Figure 4.

The response of adipocytes and endothelium to hypoxia [25, 26]. Abbreviations: HIF, hypoxia-inducible factor; Il-6, interleukin 6; MMP, matrix metalloproteinase; VEGF, vascular endothelial growth factor; GLUT, glucose transporter; HO, heme oxygenase; NO, nitric oxide; iNOS, inducible nitric oxide synthase; ET-1, endothelin 1; ICAM-1, intercellular cell adhesion molecule-1, PAF, platelet-activating factor; vWF, von Wilebrand factor; Il-8, interleukin 8; COX-2, cyclooxygenase 2; PDGF, platelet-derived growth factor; TF, tissue factor; TM, thrombomodulin.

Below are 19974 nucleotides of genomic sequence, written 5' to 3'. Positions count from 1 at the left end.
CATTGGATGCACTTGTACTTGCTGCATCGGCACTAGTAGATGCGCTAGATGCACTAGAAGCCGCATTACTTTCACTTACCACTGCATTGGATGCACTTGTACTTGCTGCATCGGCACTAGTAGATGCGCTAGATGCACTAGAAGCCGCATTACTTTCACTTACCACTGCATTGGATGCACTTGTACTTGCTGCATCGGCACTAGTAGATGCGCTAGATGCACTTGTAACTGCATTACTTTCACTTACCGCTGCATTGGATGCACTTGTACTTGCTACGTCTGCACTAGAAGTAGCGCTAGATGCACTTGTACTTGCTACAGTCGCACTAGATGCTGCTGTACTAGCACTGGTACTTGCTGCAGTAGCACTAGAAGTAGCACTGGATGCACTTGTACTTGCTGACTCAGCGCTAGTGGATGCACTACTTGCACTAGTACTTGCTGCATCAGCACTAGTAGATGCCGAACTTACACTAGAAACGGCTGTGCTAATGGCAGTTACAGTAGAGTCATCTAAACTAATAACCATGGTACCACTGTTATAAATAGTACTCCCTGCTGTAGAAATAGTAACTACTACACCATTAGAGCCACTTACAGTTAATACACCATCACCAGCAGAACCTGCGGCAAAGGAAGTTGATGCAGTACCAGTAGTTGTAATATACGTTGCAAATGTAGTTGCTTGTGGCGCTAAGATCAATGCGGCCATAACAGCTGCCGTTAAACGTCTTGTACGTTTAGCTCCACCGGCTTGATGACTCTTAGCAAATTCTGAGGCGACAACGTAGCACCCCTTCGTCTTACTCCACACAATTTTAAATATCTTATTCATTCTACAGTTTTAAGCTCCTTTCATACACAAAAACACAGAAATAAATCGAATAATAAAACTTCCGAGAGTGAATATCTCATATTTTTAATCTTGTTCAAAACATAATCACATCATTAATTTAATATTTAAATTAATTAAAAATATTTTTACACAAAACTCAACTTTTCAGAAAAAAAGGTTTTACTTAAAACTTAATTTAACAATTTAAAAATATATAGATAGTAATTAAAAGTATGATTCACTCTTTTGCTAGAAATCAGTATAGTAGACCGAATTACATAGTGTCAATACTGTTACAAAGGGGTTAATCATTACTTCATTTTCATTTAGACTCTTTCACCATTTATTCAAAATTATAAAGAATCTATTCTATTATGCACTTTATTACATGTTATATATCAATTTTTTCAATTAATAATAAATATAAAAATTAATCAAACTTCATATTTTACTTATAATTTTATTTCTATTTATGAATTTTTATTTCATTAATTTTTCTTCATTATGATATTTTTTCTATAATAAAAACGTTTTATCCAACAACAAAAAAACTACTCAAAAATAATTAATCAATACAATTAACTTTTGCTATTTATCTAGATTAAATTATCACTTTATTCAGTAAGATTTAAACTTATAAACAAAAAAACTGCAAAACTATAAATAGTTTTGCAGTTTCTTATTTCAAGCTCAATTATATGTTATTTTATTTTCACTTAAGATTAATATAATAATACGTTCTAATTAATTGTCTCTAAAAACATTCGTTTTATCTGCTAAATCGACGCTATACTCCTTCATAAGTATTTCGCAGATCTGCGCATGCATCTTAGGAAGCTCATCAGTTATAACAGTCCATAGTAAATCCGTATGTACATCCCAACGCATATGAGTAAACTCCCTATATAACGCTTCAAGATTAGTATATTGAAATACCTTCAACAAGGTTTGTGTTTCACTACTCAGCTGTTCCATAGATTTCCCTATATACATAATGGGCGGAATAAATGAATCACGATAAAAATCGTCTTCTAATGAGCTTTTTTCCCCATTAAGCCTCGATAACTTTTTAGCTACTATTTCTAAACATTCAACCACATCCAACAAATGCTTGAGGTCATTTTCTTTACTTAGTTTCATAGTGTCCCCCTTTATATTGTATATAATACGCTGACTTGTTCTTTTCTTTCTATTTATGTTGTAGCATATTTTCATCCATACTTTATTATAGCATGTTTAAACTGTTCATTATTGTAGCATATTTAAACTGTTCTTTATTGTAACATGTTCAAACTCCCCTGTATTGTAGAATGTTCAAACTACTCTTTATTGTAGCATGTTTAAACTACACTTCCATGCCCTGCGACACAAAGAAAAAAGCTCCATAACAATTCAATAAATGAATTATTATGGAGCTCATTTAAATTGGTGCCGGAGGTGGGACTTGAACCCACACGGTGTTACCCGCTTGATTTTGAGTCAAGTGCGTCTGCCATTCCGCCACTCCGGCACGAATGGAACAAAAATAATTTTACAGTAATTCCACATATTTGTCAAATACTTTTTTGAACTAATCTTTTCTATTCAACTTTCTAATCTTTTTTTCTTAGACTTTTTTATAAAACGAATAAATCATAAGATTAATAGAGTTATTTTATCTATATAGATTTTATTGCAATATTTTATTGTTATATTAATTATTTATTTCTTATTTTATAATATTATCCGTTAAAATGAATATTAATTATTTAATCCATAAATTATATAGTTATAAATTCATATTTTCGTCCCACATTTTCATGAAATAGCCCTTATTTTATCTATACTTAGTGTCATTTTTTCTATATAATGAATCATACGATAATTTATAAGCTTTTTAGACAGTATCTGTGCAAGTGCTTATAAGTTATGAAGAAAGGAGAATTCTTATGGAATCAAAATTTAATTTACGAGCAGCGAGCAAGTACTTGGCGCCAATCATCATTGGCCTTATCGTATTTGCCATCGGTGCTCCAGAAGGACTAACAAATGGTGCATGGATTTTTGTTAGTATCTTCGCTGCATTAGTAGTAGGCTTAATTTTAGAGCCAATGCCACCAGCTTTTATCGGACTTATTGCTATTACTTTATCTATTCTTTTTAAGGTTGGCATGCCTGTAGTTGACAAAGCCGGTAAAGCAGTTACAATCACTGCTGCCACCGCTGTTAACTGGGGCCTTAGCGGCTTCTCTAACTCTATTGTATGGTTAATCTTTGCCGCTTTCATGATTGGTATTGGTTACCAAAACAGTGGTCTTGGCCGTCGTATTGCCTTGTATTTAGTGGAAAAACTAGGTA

Hypoxia in AT has been investigated in human and animal models. Many adipokines related to inflammation (leptin, TNF-α and Il-6), MMPs, growth factors (VEGF—vascular growth factor and bFGF—basic fibroblast growth factor) are elevated in hypoxia [26]. The master regulator of hypoxia is hypoxia-inducible factor (HIF-1). It is a heterodimer composed of an oxygen-sensitive HIF-1α subunit and a constitutively expressed HIF-1β, which is not directly regulated by oxygen. A substantial number of genes are recognized to be hypoxia sensitive. The target genes include those involved in angiogenesis, cell proliferation, survival, apoptosis, vascular tone, glucose and energy metabolism. The genes, which regulate leptin, VEGF and MMPs expression, are controlled by HIF-1 and become elevated in response to low oxygen partial pressure (pO2) in adipocytes. At the same time, the adiponectin gene is downregulated [27]. Glucose uptake by human adipocytes is strongly stimulated by hypoxia, presumably as a consequence of an increased amount of glucose transporters (GLUT). This may results in changes in insulin sensitivity. An experimental model of intermittent hypoxia has been shown to induce IR [28]. The effect of hypoxia on the WAT function has been discussed in terms of adipocytes, reflecting the fact that these are the cells that are characteristic of AT. Adipocytes generally account for no more than 50% of the total cell content of WAT (Figure 2). The other non-adipocyte cells such as immune cells, vascular cells and pre-adipocytes are also affected by hypoxia, producing inflammatory mediators. There are several transcription factors which are implicated in molecular response to hypoxia, including NF-κB, which modulates the transcription of target pro-inflammatory genes. However, the pivotal role in response to hypoxia is played by HIF-1, which leads to proper angiogenesis. Hypoxia promotes angiogenesis by stimulating VEGF production in ECs, which plays a central role in angiogenesis and neovascularization. It is a potent mitogen for vascular ECs. It also releases other mitogenic molecules (PDGF—platelet-derived growth factor, bFGF, ET-1—endothelin-1) for smooth muscle cells and many pro-inflammatory mediators (Il-6, Il-1α—interleukin 1α, Il-8—interleukin 8, MCP-1—monocyte chemoattractant protein, iNOS) modulating the angiogenesis process [29].